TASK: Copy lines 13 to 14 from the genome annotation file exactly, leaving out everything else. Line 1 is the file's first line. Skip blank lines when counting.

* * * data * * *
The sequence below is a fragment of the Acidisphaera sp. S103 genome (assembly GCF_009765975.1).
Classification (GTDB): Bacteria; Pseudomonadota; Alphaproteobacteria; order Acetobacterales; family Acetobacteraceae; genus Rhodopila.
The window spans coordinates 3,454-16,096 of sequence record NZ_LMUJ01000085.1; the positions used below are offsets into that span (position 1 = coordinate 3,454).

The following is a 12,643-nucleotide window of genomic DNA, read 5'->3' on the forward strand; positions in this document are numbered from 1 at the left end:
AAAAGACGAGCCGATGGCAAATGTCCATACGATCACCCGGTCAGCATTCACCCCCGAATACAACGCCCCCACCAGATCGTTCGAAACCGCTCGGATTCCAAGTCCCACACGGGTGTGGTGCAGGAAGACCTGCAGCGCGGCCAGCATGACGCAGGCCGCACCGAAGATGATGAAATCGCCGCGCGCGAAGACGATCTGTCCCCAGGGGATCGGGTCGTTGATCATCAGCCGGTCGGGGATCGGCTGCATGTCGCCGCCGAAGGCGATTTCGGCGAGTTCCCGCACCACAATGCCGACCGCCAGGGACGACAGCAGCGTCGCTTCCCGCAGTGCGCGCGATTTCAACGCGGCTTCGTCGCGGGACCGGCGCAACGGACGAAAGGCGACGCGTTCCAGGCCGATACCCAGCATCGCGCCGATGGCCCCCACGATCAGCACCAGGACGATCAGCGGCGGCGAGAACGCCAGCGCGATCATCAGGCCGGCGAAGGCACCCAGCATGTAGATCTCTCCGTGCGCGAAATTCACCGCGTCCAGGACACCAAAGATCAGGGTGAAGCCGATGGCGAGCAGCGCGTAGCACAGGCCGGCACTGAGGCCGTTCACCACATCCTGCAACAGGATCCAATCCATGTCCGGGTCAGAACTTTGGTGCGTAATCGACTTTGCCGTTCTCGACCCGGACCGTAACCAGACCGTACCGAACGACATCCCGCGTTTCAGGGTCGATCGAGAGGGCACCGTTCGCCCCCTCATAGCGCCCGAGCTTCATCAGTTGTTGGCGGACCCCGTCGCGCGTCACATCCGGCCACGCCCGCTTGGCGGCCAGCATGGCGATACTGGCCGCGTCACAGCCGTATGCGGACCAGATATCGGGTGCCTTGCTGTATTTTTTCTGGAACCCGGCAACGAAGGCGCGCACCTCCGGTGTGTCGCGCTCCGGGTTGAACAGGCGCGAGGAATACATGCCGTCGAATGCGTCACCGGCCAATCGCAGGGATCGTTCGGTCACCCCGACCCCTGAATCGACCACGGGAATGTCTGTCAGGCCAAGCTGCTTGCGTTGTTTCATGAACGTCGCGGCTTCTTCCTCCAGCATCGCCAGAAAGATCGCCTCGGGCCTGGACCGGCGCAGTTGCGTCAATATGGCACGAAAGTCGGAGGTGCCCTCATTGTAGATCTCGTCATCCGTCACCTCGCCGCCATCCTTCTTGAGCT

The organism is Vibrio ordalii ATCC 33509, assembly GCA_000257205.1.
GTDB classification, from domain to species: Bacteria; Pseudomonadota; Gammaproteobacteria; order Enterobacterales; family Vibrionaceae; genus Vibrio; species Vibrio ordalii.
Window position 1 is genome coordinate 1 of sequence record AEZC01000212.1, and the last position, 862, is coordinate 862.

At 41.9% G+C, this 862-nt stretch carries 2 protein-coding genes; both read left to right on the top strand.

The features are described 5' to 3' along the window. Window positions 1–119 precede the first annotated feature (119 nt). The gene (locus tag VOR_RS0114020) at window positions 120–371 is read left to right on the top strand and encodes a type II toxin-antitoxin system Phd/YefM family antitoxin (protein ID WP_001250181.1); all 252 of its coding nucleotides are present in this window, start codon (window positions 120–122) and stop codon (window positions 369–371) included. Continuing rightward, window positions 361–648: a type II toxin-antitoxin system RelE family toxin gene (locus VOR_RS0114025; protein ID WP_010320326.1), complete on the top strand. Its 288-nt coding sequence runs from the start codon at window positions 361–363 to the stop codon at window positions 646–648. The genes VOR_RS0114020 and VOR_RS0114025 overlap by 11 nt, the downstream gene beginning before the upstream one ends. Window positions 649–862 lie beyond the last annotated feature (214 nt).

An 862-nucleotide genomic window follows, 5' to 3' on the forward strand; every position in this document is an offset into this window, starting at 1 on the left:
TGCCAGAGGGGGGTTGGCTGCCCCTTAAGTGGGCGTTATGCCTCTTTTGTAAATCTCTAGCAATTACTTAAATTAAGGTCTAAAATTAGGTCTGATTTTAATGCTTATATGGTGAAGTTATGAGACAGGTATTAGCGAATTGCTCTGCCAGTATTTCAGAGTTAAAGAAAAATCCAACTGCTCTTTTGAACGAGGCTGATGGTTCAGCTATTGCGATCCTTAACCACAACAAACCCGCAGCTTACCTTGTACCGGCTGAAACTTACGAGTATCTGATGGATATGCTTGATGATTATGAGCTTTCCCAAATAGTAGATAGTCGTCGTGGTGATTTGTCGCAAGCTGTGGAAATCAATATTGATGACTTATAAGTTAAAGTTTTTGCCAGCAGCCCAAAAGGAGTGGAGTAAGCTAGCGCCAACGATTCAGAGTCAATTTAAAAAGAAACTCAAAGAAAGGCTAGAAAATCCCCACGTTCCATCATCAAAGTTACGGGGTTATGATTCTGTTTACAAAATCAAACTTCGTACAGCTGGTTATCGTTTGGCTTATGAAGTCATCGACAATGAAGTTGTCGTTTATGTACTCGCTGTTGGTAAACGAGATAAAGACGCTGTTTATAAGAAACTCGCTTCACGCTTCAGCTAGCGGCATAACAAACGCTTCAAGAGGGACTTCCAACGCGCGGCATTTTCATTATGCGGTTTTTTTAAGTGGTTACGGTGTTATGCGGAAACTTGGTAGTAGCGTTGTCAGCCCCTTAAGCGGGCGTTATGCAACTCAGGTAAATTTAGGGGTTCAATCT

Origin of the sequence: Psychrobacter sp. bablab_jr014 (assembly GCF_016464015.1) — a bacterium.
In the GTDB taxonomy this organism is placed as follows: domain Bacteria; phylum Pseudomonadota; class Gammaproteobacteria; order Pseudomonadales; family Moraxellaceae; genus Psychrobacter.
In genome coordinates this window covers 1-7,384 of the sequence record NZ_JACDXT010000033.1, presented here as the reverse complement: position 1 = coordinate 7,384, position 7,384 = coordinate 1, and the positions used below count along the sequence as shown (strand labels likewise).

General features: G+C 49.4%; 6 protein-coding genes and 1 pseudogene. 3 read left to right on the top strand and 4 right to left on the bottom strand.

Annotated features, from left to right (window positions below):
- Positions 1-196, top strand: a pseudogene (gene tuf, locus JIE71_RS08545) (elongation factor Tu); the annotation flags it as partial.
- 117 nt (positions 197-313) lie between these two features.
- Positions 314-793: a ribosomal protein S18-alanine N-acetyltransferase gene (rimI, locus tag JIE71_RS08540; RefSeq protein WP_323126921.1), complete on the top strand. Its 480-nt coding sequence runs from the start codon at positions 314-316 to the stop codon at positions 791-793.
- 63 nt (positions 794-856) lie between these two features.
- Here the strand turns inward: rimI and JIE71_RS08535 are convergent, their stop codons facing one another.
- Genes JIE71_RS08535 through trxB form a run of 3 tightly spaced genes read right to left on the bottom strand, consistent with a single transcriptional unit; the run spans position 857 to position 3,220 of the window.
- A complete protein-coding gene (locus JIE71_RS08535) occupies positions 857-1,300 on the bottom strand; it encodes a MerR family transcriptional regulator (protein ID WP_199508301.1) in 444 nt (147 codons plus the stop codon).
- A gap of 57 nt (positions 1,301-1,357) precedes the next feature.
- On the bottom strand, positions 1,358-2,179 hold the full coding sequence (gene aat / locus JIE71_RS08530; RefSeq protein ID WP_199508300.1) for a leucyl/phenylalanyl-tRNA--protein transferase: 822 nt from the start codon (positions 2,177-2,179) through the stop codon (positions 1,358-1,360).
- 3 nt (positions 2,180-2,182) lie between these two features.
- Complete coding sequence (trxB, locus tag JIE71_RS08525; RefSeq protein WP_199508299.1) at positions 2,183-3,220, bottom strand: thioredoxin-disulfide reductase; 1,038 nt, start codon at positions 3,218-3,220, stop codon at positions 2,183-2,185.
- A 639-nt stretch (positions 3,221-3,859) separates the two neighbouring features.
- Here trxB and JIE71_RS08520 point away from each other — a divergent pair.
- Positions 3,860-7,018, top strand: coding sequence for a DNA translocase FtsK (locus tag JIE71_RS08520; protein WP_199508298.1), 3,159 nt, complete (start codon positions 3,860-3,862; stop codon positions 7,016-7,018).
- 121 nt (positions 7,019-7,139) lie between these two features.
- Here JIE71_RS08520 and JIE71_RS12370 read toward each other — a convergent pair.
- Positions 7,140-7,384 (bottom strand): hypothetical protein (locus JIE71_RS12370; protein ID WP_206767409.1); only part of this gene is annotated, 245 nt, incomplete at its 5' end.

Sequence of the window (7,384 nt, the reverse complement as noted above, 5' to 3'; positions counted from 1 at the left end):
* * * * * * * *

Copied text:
Origin of the sequence: Psychrobacter sp. bablab_jr014 (assembly GCF_016464015.1) — a bacterium.
In the GTDB taxonomy this organism is placed as follows: domain Bacteria; phylum Pseudomonadota; class Gammaproteobacteria; order Pseudomonadales; family Moraxellaceae; genus Psychrobacter.